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Details At A Glance

Category Science Fiction None
Rating ma.gif (1236 bytes)
Year Released 1994
Running Time 96:28
RSDL/Flipper No/No
Cast & Crew
Start Up Menu
Region 1,2,3,4,5,6 Director Philip Jackson
Producers Network Association 
CEL Music
Starring Michael St. Gerard
Brigitte Bako
Ned Beatty
Lisa Howard
Peter Outerbridge
Ron Lea
Case Faux-Transparent Amaray
RPI $19.95 Music Donald Quan
Pan & Scan/Full Frame Pan & Scan (?) English (Dolby Digital 2.0, 192 Kb/s)
Widescreen Aspect Ratio None
16x9 Enhancement No
Original Aspect Ratio ?
Macrovision ? Smoking No
Subtitles None Annoying Product Placement No
Action In or After Credits No

Plot Synopsis

    As I have said before, when I can write a plot synopsis totalling less than a page, the film in question must have something that results in words utterly failing me when trying to describe it, for one reason or another. In the case of Replikator, the simple truth is that the plot is so bad that even trying to describe its badness leaves me utterly perplexed and speechless. Nary a word comes to mind that seems appropriate without having the attached risk of me getting into trouble for contravening Australia's Draconian "internet decency" (or whatever they're called) laws. Indeed, I have little hesitation in stating that this film is so behind the times and uninformed in its views of the future and how technology is affecting our lives that it could well have been written by a member of the OFLC or some other branch of this country's not-so-wonderful government.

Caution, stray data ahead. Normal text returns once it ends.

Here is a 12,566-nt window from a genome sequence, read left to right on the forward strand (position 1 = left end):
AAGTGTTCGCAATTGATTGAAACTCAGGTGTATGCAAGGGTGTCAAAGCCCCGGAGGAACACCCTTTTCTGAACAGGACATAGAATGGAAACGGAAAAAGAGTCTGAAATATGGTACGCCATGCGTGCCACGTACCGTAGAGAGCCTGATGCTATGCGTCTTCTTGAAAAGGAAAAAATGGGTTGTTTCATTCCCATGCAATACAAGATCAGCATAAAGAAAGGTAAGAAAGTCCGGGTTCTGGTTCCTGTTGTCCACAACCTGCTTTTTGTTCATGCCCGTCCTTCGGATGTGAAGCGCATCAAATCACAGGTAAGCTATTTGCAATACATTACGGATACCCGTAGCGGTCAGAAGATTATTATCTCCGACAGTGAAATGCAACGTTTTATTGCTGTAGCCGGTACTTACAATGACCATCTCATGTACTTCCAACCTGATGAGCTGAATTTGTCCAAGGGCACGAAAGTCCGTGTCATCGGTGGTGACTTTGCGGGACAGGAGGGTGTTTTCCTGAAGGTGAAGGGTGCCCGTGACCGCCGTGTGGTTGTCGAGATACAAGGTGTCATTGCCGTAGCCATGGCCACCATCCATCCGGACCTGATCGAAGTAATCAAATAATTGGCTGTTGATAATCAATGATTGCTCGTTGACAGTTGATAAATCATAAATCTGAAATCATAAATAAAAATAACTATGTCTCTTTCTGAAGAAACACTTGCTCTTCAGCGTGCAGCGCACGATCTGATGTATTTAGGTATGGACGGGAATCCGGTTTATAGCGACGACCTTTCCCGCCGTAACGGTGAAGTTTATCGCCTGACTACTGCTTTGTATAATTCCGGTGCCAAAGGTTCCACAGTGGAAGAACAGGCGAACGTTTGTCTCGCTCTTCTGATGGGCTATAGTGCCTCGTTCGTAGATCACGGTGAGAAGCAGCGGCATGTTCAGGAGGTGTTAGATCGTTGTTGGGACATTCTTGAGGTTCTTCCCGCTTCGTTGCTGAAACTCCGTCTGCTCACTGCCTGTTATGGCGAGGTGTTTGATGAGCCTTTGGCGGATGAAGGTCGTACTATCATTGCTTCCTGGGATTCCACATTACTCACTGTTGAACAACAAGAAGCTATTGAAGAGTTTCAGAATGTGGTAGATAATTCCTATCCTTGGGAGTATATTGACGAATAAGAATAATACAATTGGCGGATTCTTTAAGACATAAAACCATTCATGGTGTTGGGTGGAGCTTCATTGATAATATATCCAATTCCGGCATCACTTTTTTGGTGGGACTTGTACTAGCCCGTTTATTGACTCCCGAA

The plot, such as it is, is set in an unspecified point in the future where the ozone layer has collapsed, and crime has risen to the point where the justice system has become downright arbitrary and peculiar. Two companies are competing to be the first to develop equipment that can synthesize any kind of material, including human tissue. One is an underground operation with a virtual reality genius doing most of the work, whereas the other is a greedy multinational corporation with unlimited resources. Both have the rather amusing feature that they hire parolees who were once convicted of computer-related crimes, and a popular crime at the time seems to be distribution of virtual reality-enhancing drugs. I think it was about at this moment that I gave up trying to discern a plot, although this is not necessarily because of the plot's stupidity.

    My difficulty with this film lies mainly in the poor production values, especially with the editing, which looks as if it has been performed with a meat cleaver and a roll of household glue. Indeed, if more people take the time to vote for this film on the Internet Movie Database, and it manages to sink just a tad below its current 2.6 (out of ten) weighted average, then Replikator stands a chance of being listed as one of the hundred worst films of all time. This is a judgement I would have no problem with endorsing, as even the lamentable Battlefield Earth was easier to take seriously.

Transfer Quality


    This transfer would look pretty ordinary on VHS, leave alone the DVD format. For some odd reason, the people responsible for this transfer elected to describe the Full Frame transfer as being a special feature. I have serious doubts that this little movie was captured on film, but there are no definitive sources as to the proper aspect ratio, so I will simply leave it at that.

    As previously mentioned, the transfer is Full Frame, and it is not 16x9 Enhanced. Overall, the transfer is quite soft and indistinct, which leads me to believe that this is merely a VHS master that has been transferred to DVD. Shadow detail borders on poor, but it is acceptable in context of the transfer's softness for the most part. Low-level noise is a slight problem, especially in white dissolves, where random noise can be seen crawling around in the artificially inserted colour.